Memories of Taco Bell

My first exposure to Mexican food was at a local Taco Bell restaurant.

I know, I know … but it’s the only Tex-Mexican restaurant locally. I had to cross the Canadian-US border before I was able to get anything more ‘authentic’. And, since my passport has been expired for some time, I haven’t been back in ages.

My last Taco Bell visit is more recent … 2 or 3 yrs, I think.

But, I DO still eat Tex-Mex food.

This weekend, I made a batch of flour tortillas and used them for beef and bean burritos and shrimp quesadillas.

Some of the changes/tips inΒ  making the tortillas from the original recipe.

Trial 1 (10/20/2018): 1/4 cup lard, less water, made 10 8-9 inch diameter tortillas. I ended up with ~420 gm of dough so I made 10 40-42 gm balls of dough and rolled them out using as little flour as necessary to prevent sticking. My cast iron frying pan gets HOT so I preheated it over a setting of 3-4, wiped the pan with a folded paper towel dipped in vegetable oil. Each tortilla was fried for a total of 1 min 15 sec … about 45 sec on the first side and then another 30 sec on the second side. Since there were lots of bubbles during baking the first side, I used the bottom of a thin metal spatula to ‘pat down’ the bubbles.

The tortillas are nice and thin and the edge was a bit fragile. A change from the sourdough flour tortillas I usually make, which are more sturdy.

Beef and Bean Burritos

Beef and Bean Burritos – makes 8 burritos, serve 2 per person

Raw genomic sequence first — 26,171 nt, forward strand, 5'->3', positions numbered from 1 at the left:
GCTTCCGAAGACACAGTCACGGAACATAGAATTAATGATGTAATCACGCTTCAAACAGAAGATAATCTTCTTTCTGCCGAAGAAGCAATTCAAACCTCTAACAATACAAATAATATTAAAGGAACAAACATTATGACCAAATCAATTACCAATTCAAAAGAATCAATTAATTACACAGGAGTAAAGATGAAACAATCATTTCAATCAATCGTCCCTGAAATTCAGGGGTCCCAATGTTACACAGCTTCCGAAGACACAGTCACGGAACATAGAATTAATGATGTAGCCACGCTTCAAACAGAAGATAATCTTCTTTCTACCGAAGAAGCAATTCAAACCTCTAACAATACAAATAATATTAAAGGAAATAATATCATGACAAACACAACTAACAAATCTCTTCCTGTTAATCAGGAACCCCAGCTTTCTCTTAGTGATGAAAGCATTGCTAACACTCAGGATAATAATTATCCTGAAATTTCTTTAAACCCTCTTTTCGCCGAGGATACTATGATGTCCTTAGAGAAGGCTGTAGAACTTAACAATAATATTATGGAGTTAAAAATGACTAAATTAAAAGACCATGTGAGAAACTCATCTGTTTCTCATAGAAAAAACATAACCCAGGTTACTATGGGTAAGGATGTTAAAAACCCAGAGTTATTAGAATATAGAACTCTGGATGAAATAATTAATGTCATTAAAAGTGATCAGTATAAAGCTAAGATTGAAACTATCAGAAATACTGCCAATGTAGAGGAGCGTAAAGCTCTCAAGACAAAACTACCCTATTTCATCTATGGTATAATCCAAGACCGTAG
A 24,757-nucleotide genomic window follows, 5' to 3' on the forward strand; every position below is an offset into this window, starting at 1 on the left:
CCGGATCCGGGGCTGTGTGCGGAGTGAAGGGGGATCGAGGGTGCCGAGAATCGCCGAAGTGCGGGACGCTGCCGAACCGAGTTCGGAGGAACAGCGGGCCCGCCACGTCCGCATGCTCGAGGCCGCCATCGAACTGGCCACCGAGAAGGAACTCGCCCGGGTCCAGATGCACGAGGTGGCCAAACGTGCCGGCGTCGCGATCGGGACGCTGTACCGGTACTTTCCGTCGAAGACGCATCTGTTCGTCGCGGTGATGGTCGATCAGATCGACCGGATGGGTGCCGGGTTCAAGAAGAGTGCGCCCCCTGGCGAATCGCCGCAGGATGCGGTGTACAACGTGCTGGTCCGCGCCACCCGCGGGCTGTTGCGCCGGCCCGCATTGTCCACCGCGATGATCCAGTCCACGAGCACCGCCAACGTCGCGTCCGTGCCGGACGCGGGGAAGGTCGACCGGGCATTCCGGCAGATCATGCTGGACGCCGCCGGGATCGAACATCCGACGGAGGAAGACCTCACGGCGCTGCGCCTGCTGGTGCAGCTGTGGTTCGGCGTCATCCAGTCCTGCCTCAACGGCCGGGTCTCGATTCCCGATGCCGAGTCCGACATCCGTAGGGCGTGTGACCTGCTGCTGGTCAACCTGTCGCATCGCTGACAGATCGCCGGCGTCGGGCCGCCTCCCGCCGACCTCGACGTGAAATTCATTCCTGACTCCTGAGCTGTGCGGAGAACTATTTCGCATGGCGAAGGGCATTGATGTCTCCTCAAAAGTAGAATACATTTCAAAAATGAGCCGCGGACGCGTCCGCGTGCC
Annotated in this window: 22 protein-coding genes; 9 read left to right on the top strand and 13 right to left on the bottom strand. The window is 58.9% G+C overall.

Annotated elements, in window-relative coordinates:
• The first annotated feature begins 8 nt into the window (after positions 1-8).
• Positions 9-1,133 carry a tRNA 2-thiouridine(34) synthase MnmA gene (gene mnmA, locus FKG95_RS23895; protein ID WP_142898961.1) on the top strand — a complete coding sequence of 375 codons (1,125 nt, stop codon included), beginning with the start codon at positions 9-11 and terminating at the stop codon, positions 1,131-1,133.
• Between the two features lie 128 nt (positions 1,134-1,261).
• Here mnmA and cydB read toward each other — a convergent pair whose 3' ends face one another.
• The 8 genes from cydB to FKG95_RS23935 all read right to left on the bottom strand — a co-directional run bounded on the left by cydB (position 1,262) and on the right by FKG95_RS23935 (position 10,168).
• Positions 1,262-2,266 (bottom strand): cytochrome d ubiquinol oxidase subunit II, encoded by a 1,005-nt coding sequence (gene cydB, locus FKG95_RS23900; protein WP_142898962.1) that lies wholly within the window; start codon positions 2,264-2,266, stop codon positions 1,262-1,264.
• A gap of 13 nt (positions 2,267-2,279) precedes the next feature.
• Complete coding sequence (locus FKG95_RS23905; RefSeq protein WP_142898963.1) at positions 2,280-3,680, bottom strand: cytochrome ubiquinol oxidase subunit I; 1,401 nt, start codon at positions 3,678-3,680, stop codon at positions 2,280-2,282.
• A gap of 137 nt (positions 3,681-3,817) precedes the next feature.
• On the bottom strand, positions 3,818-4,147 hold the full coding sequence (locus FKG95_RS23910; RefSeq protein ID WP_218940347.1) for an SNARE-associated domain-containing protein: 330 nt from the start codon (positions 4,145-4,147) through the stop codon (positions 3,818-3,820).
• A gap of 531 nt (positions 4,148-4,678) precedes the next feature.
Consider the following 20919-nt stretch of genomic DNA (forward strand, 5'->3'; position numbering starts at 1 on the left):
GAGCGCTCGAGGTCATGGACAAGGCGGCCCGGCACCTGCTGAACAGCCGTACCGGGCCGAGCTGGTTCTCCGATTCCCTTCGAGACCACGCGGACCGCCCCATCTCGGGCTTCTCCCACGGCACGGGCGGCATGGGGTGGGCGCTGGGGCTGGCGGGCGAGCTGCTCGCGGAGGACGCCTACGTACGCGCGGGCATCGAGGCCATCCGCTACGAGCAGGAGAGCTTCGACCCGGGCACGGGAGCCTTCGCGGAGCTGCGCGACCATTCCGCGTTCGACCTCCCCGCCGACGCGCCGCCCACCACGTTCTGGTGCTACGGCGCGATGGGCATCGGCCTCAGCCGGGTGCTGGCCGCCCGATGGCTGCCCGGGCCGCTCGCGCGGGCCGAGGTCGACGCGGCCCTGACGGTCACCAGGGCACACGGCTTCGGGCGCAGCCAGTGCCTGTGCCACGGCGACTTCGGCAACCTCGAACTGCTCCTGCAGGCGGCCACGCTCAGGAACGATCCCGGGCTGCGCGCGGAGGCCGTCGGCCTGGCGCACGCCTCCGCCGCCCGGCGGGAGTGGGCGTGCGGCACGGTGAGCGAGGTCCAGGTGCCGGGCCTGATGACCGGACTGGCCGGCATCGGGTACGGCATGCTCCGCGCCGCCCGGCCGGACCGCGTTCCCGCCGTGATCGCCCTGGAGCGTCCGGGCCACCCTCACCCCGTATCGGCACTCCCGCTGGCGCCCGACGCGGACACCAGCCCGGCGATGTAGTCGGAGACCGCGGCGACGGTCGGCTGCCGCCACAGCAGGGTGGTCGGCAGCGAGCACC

1 tbsp vegetable oil
1 lb lean ground beef
2 tbsp sauteed onion
1 tbsp dry taco seasoning mix
1 cup refried beans
1/4 cup salsa, medium or hot

8 9 inch flour tortillas

avocado, diced
shredded cheese (cheddar or Monterey Jack)
salsa, medium or hot
sour cream
diced green onion

In a large saute pan, preheat the oil over medium-high heat. Add the ground beef and the sauteed onion and fry until the ground beef is cooked through and slighly browned. Break up the beef as much as possible. Drain off any excess oil. Add the dry taco seasoning mix and stir through. Add the refried beans and salsa and cook through until the mixture has tightened up a bit.

Warm up the flour tortillas so they’re more pliable. Add about 1/8th of the filling to each tortillas as well as any add-ins. Wrap up the bottom, and then both the sides. Enjoy

I also thawed the last of the corn tortillas from my freezer and enjoyed a few spicy shrimp tacos.

Spicy Shrimp Tacos

While firming/warming up the corn tortillas in the oven, I … lost track of time, and ended up with some very crisp (tostada type) tortillas. So, I decided to use some of them to make a copycat Taco Bell Crunchwrap Supreme. I used my beef and bean burrito filling in place of the meat but scaled down the Nacho Cheese recipe so it would make only four wraps.

I had to break the edges off the corn tortillas so I could wrap the flour tortilla around the package.

Taco Bell Crunchwrap Supreme – makes 4

4 9-10 inch flour tortillas
4 corn tortillas, crisped up, or tostadas

1 recipe Nacho Cheese (recipe below)
1 cup Beef and Bean burrito mixture from above
1/2 cup shredded lettuce
4 tbsp sour cream
2-4 tbsp diced tomatoes (or salsa)

Nacho Cheese – enough for 4 crunchwraps

2 tsp butter
2 tsp all purpose flour
1/3 cup milk
2 slices of American cheese, roughly torn
1/8 tsp salt

In a medium saucepan over medium heat, melt the butter and whisk in the flour. Pour in the milk, a bit at a time, while whisking until you’ve added all of the milk and the mixture starts to thicken. While whisking, add in the salt and cheese. Continue to stir until the cheese melts and the mixture is smooth.